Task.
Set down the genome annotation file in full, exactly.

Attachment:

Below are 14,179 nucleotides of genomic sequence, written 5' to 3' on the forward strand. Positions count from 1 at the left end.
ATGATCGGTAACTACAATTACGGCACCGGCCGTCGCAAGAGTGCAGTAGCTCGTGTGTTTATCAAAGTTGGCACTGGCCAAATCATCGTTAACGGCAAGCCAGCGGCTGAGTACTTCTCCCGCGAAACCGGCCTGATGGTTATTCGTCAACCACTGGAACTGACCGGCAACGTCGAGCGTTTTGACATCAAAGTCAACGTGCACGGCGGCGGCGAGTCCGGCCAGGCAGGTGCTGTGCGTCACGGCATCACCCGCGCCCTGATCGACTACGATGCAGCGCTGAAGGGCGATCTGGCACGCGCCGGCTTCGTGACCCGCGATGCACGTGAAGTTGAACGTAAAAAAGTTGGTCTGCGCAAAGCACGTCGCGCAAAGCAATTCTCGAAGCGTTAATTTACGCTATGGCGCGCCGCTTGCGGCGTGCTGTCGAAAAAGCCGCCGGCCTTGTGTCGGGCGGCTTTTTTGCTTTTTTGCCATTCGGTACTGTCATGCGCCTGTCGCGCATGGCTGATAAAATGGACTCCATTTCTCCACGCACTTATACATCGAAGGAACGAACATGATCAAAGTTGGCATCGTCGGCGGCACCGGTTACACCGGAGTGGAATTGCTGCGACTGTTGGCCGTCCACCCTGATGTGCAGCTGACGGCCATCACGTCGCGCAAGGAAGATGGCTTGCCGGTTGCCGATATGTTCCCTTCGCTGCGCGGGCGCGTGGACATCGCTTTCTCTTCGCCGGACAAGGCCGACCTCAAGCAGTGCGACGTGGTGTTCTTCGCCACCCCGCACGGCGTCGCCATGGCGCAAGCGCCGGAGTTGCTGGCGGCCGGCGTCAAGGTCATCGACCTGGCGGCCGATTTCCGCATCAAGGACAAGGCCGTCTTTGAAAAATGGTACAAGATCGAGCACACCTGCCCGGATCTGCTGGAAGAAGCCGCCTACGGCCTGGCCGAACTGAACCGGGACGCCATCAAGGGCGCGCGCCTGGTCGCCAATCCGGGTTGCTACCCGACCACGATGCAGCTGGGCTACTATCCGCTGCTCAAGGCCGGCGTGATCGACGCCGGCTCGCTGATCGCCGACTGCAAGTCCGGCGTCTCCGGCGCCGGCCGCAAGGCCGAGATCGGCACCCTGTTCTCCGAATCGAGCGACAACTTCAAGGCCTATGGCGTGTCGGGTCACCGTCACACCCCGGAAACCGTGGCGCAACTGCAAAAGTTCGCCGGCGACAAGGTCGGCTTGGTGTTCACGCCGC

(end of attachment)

Below are 14,179 nucleotides of genomic sequence, written 5' to 3' on the forward strand. Positions count from 1 at the left end.
ATGATCGGTAACTACAATTACGGCACCGGCCGTCGCAAGAGTGCAGTAGCTCGTGTGTTTATCAAAGTTGGCACTGGCCAAATCATCGTTAACGGCAAGCCAGCGGCTGAGTACTTCTCCCGCGAAACCGGCCTGATGGTTATTCGTCAACCACTGGAACTGACCGGCAACGTCGAGCGTTTTGACATCAAAGTCAACGTGCACGGCGGCGGCGAGTCCGGCCAGGCAGGTGCTGTGCGTCACGGCATCACCCGCGCCCTGATCGACTACGATGCAGCGCTGAAGGGCGATCTGGCACGCGCCGGCTTCGTGACCCGCGATGCACGTGAAGTTGAACGTAAAAAAGTTGGTCTGCGCAAAGCACGTCGCGCAAAGCAATTCTCGAAGCGTTAATTTACGCTATGGCGCGCCGCTTGCGGCGTGCTGTCGAAAAAGCCGCCGGCCTTGTGTCGGGCGGCTTTTTTGCTTTTTTGCCATTCGGTACTGTCATGCGCCTGTCGCGCATGGCTGATAAAATGGACTCCATTTCTCCACGCACTTATACATCGAAGGAACGAACATGATCAAAGTTGGCATCGTCGGCGGCACCGGTTACACCGGAGTGGAATTGCTGCGACTGTTGGCCGTCCACCCTGATGTGCAGCTGACGGCCATCACGTCGCGCAAGGAAGATGGCTTGCCGGTTGCCGATATGTTCCCTTCGCTGCGCGGGCGCGTGGACATCGCTTTCTCTTCGCCGGACAAGGCCGACCTCAAGCAGTGCGACGTGGTGTTCTTCGCCACCCCGCACGGCGTCGCCATGGCGCAAGCGCCGGAGTTGCTGGCGGCCGGCGTCAAGGTCATCGACCTGGCGGCCGATTTCCGCATCAAGGACAAGGCCGTCTTTGAAAAATGGTACAAGATCGAGCACACCTGCCCGGATCTGCTGGAAGAAGCCGCCTACGGCCTGGCCGAACTGAACCGGGACGCCATCAAGGGCGCGCGCCTGGTCGCCAATCCGGGTTGCTACCCGACCACGATGCAGCTGGGCTACTATCCGCTGCTCAAGGCCGGCGTGATCGACGCCGGCTCGCTGATCGCCGACTGCAAGTCCGGCGTCTCCGGCGCCGGCCGCAAGGCCGAGATCGGCACCCTGTTCTCCGAATCGAGCGACAACTTCAAGGCCTATGGCGTGTCGGGTCACCGTCACACCCCGGAAACCGTGGCGCAACTGCAAAAGTTCGCCGGCGACAAGGTCGGCTTGGTGTTCACGCCGC